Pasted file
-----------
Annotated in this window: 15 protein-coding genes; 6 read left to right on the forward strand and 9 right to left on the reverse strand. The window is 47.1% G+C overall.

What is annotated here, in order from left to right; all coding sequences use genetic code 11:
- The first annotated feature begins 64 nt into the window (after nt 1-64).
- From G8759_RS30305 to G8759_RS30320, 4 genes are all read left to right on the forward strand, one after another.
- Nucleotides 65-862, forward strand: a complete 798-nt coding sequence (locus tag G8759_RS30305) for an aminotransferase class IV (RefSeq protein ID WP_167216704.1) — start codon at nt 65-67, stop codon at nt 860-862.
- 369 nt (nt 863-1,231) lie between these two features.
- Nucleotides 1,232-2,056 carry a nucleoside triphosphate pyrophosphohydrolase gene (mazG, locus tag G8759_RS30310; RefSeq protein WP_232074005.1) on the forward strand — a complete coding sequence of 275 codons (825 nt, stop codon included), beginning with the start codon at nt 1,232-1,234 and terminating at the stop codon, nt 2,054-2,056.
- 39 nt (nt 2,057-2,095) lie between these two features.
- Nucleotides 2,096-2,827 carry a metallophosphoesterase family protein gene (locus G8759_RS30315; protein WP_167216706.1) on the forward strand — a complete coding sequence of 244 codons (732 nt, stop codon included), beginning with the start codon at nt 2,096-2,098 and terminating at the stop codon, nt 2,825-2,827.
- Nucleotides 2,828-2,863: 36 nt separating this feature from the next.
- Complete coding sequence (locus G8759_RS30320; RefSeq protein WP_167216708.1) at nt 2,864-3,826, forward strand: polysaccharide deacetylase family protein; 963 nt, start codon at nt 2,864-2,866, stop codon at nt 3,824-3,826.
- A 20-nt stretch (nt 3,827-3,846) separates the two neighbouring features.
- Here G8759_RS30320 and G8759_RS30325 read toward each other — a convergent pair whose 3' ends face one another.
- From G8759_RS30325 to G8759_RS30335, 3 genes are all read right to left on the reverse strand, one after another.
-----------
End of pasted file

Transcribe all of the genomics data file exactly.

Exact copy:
Annotated in this window: 15 protein-coding genes; 6 read left to right on the forward strand and 9 right to left on the reverse strand. The window is 47.1% G+C overall.

What is annotated here, in order from left to right; all coding sequences use genetic code 11:
- The first annotated feature begins 64 nt into the window (after nt 1-64).
- From G8759_RS30305 to G8759_RS30320, 4 genes are all read left to right on the forward strand, one after another.
- Nucleotides 65-862, forward strand: a complete 798-nt coding sequence (locus tag G8759_RS30305) for an aminotransferase class IV (RefSeq protein ID WP_167216704.1) — start codon at nt 65-67, stop codon at nt 860-862.
- 369 nt (nt 863-1,231) lie between these two features.
- Nucleotides 1,232-2,056 carry a nucleoside triphosphate pyrophosphohydrolase gene (mazG, locus tag G8759_RS30310; RefSeq protein WP_232074005.1) on the forward strand — a complete coding sequence of 275 codons (825 nt, stop codon included), beginning with the start codon at nt 1,232-1,234 and terminating at the stop codon, nt 2,054-2,056.
- 39 nt (nt 2,057-2,095) lie between these two features.
- Nucleotides 2,096-2,827 carry a metallophosphoesterase family protein gene (locus G8759_RS30315; protein WP_167216706.1) on the forward strand — a complete coding sequence of 244 codons (732 nt, stop codon included), beginning with the start codon at nt 2,096-2,098 and terminating at the stop codon, nt 2,825-2,827.
- Nucleotides 2,828-2,863: 36 nt separating this feature from the next.
- Complete coding sequence (locus G8759_RS30320; RefSeq protein WP_167216708.1) at nt 2,864-3,826, forward strand: polysaccharide deacetylase family protein; 963 nt, start codon at nt 2,864-2,866, stop codon at nt 3,824-3,826.
- A 20-nt stretch (nt 3,827-3,846) separates the two neighbouring features.
- Here G8759_RS30320 and G8759_RS30325 read toward each other — a convergent pair whose 3' ends face one another.
- From G8759_RS30325 to G8759_RS30335, 3 genes are all read right to left on the reverse strand, one after another.